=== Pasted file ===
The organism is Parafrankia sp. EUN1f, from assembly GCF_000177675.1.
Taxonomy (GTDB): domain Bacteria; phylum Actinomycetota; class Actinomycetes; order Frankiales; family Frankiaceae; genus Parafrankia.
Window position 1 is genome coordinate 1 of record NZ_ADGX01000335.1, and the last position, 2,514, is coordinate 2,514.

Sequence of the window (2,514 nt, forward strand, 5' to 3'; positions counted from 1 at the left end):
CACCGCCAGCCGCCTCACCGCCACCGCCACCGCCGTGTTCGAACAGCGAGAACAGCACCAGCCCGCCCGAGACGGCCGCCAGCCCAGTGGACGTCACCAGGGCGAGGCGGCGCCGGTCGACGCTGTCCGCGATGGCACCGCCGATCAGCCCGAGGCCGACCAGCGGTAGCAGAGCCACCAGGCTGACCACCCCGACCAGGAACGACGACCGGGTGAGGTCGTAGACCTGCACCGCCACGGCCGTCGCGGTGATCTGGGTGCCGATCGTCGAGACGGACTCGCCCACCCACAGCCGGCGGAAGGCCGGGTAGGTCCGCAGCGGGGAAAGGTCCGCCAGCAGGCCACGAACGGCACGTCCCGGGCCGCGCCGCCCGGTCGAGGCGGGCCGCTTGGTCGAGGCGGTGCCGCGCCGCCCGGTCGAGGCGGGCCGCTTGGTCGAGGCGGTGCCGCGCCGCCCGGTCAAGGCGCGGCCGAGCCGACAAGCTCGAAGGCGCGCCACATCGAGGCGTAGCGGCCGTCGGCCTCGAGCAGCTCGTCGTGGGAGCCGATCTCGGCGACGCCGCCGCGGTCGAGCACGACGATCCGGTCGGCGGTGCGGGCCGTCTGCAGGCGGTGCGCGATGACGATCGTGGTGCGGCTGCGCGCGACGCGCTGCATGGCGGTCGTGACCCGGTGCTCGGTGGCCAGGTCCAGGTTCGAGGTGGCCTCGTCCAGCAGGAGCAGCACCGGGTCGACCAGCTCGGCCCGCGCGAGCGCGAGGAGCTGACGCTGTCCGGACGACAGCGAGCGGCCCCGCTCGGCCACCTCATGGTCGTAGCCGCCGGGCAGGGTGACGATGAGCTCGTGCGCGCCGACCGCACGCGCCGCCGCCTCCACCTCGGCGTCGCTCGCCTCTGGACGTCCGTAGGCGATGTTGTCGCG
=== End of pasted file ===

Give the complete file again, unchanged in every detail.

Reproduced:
The organism is Parafrankia sp. EUN1f, from assembly GCF_000177675.1.
Taxonomy (GTDB): domain Bacteria; phylum Actinomycetota; class Actinomycetes; order Frankiales; family Frankiaceae; genus Parafrankia.
Window position 1 is genome coordinate 1 of record NZ_ADGX01000335.1, and the last position, 2,514, is coordinate 2,514.

Sequence of the window (2,514 nt, forward strand, 5' to 3'; positions counted from 1 at the left end):
CACCGCCAGCCGCCTCACCGCCACCGCCACCGCCGTGTTCGAACAGCGAGAACAGCACCAGCCCGCCCGAGACGGCCGCCAGCCCAGTGGACGTCACCAGGGCGAGGCGGCGCCGGTCGACGCTGTCCGCGATGGCACCGCCGATCAGCCCGAGGCCGACCAGCGGTAGCAGAGCCACCAGGCTGACCACCCCGACCAGGAACGACGACCGGGTGAGGTCGTAGACCTGCACCGCCACGGCCGTCGCGGTGATCTGGGTGCCGATCGTCGAGACGGACTCGCCCACCCACAGCCGGCGGAAGGCCGGGTAGGTCCGCAGCGGGGAAAGGTCCGCCAGCAGGCCACGAACGGCACGTCCCGGGCCGCGCCGCCCGGTCGAGGCGGGCCGCTTGGTCGAGGCGGTGCCGCGCCGCCCGGTCGAGGCGGGCCGCTTGGTCGAGGCGGTGCCGCGCCGCCCGGTCAAGGCGCGGCCGAGCCGACAAGCTCGAAGGCGCGCCACATCGAGGCGTAGCGGCCGTCGGCCTCGAGCAGCTCGTCGTGGGAGCCGATCTCGGCGACGCCGCCGCGGTCGAGCACGACGATCCGGTCGGCGGTGCGGGCCGTCTGCAGGCGGTGCGCGATGACGATCGTGGTGCGGCTGCGCGCGACGCGCTGCATGGCGGTCGTGACCCGGTGCTCGGTGGCCAGGTCCAGGTTCGAGGTGGCCTCGTCCAGCAGGAGCAGCACCGGGTCGACCAGCTCGGCCCGCGCGAGCGCGAGGAGCTGACGCTGTCCGGACGACAGCGAGCGGCCCCGCTCGGCCACCTCATGGTCGTAGCCGCCGGGCAGGGTGACGATGAGCTCGTGCGCGCCGACCGCACGCGCCGCCGCCTCCACCTCGGCGTCGCTCGCCTCTGGACGTCCGTAGGCGATGTTGTCGCG